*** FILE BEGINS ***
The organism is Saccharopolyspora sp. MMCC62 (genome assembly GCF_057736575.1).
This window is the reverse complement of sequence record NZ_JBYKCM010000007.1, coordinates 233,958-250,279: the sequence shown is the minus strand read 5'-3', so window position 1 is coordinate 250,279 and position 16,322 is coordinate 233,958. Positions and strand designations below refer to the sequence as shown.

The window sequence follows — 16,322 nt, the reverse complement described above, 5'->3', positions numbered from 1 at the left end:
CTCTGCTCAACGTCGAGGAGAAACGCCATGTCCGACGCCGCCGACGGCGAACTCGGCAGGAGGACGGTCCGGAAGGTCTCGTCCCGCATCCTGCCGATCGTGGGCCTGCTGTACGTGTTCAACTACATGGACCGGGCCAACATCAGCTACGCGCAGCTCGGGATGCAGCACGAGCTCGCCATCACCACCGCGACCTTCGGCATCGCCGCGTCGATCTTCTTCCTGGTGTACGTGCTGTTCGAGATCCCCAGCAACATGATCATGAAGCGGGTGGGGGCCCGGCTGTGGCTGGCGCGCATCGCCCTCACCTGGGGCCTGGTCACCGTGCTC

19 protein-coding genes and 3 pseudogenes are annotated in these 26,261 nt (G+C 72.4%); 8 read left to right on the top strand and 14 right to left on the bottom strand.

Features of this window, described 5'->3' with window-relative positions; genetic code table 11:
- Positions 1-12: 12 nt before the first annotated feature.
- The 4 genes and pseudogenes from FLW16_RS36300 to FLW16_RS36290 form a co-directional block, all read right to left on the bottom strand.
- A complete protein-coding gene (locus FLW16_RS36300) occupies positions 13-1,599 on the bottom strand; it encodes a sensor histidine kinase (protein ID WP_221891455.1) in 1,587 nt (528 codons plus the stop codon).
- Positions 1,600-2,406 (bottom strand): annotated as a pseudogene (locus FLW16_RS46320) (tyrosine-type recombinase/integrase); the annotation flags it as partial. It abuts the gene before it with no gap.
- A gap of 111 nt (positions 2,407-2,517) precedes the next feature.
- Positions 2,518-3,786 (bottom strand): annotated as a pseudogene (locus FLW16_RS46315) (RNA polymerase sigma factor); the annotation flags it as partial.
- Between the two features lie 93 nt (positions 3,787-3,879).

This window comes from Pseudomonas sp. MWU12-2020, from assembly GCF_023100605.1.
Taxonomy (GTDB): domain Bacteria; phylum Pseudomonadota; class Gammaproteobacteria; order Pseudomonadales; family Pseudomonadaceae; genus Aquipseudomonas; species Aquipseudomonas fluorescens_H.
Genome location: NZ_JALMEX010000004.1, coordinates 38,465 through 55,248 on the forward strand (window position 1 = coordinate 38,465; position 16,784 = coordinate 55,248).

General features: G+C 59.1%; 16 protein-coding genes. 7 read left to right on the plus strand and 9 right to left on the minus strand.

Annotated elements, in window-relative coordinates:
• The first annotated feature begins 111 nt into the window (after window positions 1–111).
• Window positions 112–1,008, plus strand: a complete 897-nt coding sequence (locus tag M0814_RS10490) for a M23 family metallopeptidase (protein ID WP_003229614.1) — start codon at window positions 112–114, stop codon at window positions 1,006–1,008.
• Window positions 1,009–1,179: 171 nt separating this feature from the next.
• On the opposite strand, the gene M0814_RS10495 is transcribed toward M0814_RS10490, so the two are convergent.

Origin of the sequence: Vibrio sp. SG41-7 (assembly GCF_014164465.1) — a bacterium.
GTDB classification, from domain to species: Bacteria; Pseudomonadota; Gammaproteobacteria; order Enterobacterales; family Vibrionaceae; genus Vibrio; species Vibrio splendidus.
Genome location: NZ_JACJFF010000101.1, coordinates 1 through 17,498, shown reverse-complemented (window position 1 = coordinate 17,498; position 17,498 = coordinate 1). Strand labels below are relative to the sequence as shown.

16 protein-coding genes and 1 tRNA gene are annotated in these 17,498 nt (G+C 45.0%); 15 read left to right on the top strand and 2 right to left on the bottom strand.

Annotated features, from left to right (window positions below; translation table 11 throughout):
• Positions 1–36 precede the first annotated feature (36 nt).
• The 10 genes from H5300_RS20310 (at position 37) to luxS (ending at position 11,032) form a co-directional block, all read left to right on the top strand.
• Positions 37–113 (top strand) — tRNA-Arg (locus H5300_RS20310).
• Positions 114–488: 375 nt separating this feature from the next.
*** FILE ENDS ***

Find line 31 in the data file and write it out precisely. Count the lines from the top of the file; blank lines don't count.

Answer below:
• Positions 114–488: 375 nt separating this feature from the next.